The Supreme Court’s analysis began with the 1991 Amendments to the Civil Rights Act. The 1991 Amendments set the standard for proof in “mixed-motive” cases. The Court observed that the 1991 Amendments simply state that the plaintiff must “demonstrat[e]” discrimination. They do not indicate that the plaintiff has to do so by using direct evidence. The Court reasoned that if Congress had wanted to raise the bar on the level of evidence necessary, it would have done so specifically. The Court also pointed to other statutes where Congress specifically had spelled out that the standard of proof was higher. Thus, absent unequivocal instruction from Congress, the Court concluded that a plaintiff in a mixed-motive discrimination claim can successfully prove his or her case through the use of circumstantial evidence.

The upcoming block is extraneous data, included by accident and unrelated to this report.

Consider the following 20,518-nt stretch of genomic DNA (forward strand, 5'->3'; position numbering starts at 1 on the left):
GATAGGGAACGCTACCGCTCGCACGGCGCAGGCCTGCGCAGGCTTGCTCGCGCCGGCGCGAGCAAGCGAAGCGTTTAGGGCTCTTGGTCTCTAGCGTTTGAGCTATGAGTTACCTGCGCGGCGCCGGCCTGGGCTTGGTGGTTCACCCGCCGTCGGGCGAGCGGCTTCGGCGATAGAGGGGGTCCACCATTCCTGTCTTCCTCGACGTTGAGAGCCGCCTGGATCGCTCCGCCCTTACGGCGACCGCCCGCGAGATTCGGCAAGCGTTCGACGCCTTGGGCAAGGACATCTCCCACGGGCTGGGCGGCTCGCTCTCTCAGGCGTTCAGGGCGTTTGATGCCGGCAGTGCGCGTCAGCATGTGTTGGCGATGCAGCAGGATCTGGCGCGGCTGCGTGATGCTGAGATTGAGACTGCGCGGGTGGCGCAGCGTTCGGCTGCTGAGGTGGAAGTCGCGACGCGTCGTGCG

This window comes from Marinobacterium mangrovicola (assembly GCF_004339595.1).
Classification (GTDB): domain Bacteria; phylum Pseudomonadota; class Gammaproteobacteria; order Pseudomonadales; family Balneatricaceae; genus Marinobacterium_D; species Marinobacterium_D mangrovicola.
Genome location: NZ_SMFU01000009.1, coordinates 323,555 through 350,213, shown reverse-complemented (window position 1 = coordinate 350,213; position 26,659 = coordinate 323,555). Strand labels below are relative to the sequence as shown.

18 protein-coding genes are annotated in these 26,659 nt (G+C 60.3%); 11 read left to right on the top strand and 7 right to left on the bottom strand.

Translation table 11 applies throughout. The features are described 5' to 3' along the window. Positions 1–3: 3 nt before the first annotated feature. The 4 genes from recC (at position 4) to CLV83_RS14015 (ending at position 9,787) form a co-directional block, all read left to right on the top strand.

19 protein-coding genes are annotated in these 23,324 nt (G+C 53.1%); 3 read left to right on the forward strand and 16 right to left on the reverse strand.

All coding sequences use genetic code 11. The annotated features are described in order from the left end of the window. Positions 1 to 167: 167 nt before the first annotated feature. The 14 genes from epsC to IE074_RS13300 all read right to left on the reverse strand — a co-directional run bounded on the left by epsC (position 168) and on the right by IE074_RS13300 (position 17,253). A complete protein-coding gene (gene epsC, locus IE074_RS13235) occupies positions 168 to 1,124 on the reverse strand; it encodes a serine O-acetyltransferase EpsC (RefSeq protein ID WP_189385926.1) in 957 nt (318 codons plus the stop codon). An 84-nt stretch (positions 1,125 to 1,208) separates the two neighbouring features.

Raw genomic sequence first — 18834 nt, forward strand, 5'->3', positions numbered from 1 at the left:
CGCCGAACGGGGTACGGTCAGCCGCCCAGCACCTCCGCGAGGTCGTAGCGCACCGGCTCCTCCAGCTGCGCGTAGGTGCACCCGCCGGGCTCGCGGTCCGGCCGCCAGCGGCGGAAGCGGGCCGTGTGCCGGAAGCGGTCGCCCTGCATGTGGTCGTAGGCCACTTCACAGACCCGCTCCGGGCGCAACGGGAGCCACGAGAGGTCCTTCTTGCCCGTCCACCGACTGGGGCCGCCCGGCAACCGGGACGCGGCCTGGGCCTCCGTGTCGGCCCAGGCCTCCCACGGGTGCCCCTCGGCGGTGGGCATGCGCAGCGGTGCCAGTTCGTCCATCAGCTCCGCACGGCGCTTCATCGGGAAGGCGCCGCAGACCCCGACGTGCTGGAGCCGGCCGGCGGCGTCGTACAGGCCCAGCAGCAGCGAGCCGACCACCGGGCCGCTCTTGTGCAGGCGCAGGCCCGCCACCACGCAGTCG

Some commentators have stated that the Court’s decision will make it easier for plaintiffs to win by lowering the bar on the level of evidence necessary. They also believe that plaintiffs will be more inclined to file mixed-motive cases. However, General Counsel for the Washington based Equal Employment Opportunity Advisory Council has stated that while perhaps it may be easier for an employee to prove their claim of discrimination, jurors will have an opportunity to “split the baby,” i.e. find discrimination for the plaintiff, but then not award damages against the employer where the employer shows that it would have terminated the employee anyway. That observation stays true to the statutory language. Under the 1991 Amendments, in a mixed-motive case, if an employee establishes that he or she has suffered an adverse employment action due to discrimination, the employer can raise as an affirmative defense that the employee would have been terminated anyway because of non-discriminatory reasons, such as bad performance or discipline problems. If the employer successfully establishes this alternative reason by a preponderance of the evidence, the statute provides that a jury may award only declaratory and injunctive relief and attorney’s fees, and shall not award monetary damages such as pay nor grant reinstatement. Further, there is nothing in the Supreme Court’s decision which creates a future bar to employer success on summary judgment before trial. Courts that are open to summary judgment very likely will continue to be so, while courts that are disinclined to grant summary judgment may find more support for their disinclination in this decision.